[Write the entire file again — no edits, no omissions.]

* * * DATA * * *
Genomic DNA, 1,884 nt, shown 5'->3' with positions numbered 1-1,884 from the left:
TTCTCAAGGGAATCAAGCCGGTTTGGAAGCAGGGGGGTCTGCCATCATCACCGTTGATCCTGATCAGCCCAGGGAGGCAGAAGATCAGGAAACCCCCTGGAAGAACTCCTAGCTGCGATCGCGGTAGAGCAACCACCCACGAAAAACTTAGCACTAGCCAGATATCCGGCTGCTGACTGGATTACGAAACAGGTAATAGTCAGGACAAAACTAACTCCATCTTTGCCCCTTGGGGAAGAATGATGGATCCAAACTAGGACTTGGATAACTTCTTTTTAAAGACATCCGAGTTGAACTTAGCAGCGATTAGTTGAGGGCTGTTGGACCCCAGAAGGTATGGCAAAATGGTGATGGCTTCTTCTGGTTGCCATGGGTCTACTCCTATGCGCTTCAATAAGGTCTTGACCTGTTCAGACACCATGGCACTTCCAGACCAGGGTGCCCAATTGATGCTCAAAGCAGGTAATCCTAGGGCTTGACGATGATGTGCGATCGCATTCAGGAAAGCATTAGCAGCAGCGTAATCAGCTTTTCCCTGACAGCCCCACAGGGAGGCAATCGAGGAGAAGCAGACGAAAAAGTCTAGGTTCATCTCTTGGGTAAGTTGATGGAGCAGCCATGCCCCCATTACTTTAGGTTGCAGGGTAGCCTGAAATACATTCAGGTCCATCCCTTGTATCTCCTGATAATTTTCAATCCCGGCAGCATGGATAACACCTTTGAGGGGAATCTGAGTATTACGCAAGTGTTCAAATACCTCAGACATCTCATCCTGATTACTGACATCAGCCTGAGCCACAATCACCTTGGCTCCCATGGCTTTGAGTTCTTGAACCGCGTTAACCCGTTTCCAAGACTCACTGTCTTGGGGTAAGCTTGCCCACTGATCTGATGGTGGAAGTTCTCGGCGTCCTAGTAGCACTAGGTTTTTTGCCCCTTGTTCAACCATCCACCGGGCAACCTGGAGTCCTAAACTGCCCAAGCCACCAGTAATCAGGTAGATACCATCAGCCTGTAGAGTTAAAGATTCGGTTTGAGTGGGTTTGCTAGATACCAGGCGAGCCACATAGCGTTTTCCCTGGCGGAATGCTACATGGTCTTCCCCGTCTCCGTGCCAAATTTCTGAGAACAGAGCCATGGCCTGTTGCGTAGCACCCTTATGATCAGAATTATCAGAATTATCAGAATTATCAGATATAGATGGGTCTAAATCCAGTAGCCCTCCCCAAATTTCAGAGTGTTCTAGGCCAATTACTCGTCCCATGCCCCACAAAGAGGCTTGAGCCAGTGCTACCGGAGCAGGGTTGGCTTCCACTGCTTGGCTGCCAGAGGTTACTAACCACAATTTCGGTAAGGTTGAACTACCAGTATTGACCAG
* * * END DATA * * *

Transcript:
Genomic DNA, 1,884 nt, shown 5'->3' with positions numbered 1-1,884 from the left:
TTCTCAAGGGAATCAAGCCGGTTTGGAAGCAGGGGGGTCTGCCATCATCACCGTTGATCCTGATCAGCCCAGGGAGGCAGAAGATCAGGAAACCCCCTGGAAGAACTCCTAGCTGCGATCGCGGTAGAGCAACCACCCACGAAAAACTTAGCACTAGCCAGATATCCGGCTGCTGACTGGATTACGAAACAGGTAATAGTCAGGACAAAACTAACTCCATCTTTGCCCCTTGGGGAAGAATGATGGATCCAAACTAGGACTTGGATAACTTCTTTTTAAAGACATCCGAGTTGAACTTAGCAGCGATTAGTTGAGGGCTGTTGGACCCCAGAAGGTATGGCAAAATGGTGATGGCTTCTTCTGGTTGCCATGGGTCTACTCCTATGCGCTTCAATAAGGTCTTGACCTGTTCAGACACCATGGCACTTCCAGACCAGGGTGCCCAATTGATGCTCAAAGCAGGTAATCCTAGGGCTTGACGATGATGTGCGATCGCATTCAGGAAAGCATTAGCAGCAGCGTAATCAGCTTTTCCCTGACAGCCCCACAGGGAGGCAATCGAGGAGAAGCAGACGAAAAAGTCTAGGTTCATCTCTTGGGTAAGTTGATGGAGCAGCCATGCCCCCATTACTTTAGGTTGCAGGGTAGCCTGAAATACATTCAGGTCCATCCCTTGTATCTCCTGATAATTTTCAATCCCGGCAGCATGGATAACACCTTTGAGGGGAATCTGAGTATTACGCAAGTGTTCAAATACCTCAGACATCTCATCCTGATTACTGACATCAGCCTGAGCCACAATCACCTTGGCTCCCATGGCTTTGAGTTCTTGAACCGCGTTAACCCGTTTCCAAGACTCACTGTCTTGGGGTAAGCTTGCCCACTGATCTGATGGTGGAAGTTCTCGGCGTCCTAGTAGCACTAGGTTTTTTGCCCCTTGTTCAACCATCCACCGGGCAACCTGGAGTCCTAAACTGCCCAAGCCACCAGTAATCAGGTAGATACCATCAGCCTGTAGAGTTAAAGATTCGGTTTGAGTGGGTTTGCTAGATACCAGGCGAGCCACATAGCGTTTTCCCTGGCGGAATGCTACATGGTCTTCCCCGTCTCCGTGCCAAATTTCTGAGAACAGAGCCATGGCCTGTTGCGTAGCACCCTTATGATCAGAATTATCAGAATTATCAGAATTATCAGATATAGATGGGTCTAAATCCAGTAGCCCTCCCCAAATTTCAGAGTGTTCTAGGCCAATTACTCGTCCCATGCCCCACAAAGAGGCTTGAGCCAGTGCTACCGGAGCAGGGTTGGCTTCCACTGCTTGGCTGCCAGAGGTTACTAACCACAATTTCGGTAAGGTTGAACTACCAGTATTGACCAG